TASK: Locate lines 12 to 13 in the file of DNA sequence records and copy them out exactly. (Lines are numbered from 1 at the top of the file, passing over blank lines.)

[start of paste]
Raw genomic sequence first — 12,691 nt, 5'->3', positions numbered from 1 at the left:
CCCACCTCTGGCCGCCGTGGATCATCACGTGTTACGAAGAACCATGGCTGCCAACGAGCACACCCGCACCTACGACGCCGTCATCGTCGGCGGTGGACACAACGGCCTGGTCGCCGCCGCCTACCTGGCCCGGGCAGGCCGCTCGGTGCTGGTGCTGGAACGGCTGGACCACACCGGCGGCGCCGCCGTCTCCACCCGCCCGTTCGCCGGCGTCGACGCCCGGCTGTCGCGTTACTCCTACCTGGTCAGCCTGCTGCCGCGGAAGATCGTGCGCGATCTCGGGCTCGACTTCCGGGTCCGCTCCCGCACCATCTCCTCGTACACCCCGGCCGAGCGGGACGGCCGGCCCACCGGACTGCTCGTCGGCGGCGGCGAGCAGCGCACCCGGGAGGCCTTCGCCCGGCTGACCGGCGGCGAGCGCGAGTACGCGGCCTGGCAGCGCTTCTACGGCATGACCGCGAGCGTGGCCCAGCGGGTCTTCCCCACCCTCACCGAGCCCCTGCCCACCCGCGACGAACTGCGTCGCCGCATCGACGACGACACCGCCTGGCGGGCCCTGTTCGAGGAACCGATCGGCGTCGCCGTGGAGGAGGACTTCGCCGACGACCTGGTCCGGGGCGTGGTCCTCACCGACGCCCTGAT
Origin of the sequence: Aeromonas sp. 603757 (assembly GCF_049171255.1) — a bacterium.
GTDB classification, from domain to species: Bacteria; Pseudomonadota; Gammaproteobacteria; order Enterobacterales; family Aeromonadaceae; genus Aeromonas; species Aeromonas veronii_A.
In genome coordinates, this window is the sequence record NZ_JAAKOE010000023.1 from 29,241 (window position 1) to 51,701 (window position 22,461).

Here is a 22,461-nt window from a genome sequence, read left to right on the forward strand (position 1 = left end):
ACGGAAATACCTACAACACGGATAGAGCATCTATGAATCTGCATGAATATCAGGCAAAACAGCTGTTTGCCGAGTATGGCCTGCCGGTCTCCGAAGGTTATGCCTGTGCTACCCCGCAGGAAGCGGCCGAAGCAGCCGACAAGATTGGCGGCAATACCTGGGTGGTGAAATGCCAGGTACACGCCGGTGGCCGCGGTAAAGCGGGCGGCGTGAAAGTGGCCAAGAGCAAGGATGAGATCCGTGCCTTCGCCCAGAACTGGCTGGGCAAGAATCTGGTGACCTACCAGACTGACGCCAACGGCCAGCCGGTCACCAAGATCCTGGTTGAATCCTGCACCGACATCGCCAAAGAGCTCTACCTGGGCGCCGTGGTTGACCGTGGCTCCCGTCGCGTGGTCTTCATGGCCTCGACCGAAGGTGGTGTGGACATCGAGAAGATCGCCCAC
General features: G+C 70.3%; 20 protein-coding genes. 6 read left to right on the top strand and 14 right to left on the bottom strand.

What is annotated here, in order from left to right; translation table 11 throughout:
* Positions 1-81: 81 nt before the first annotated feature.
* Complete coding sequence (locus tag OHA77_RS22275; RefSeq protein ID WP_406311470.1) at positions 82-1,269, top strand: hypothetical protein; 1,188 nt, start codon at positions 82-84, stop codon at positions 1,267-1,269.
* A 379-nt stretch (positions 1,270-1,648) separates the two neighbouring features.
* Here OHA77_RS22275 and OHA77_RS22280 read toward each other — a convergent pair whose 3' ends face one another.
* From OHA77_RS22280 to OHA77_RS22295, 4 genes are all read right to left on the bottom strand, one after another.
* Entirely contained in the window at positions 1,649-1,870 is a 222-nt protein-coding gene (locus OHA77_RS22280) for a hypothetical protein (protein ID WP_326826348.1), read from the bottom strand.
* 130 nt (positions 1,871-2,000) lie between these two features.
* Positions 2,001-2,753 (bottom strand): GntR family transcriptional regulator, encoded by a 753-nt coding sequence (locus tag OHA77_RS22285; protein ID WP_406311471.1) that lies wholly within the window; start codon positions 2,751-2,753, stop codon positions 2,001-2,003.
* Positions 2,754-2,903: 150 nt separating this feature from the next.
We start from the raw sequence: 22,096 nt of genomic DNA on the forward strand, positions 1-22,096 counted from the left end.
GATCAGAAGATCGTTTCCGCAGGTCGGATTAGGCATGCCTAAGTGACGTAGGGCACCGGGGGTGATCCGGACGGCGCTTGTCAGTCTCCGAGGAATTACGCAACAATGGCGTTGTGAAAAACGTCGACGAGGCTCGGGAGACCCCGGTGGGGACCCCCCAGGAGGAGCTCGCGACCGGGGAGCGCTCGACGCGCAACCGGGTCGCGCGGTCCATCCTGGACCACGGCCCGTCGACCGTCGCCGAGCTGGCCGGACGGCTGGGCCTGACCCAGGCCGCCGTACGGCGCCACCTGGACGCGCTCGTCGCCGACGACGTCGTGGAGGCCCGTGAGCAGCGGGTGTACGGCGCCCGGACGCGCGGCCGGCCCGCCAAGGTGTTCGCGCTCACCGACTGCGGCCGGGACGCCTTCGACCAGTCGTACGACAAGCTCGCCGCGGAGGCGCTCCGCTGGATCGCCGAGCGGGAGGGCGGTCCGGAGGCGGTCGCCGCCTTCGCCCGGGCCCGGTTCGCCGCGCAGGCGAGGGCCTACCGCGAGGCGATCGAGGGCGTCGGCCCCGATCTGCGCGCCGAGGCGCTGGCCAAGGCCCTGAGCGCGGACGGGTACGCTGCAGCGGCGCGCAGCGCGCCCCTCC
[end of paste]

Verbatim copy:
* A 379-nt stretch (positions 1,270-1,648) separates the two neighbouring features.
* Here OHA77_RS22275 and OHA77_RS22280 read toward each other — a convergent pair whose 3' ends face one another.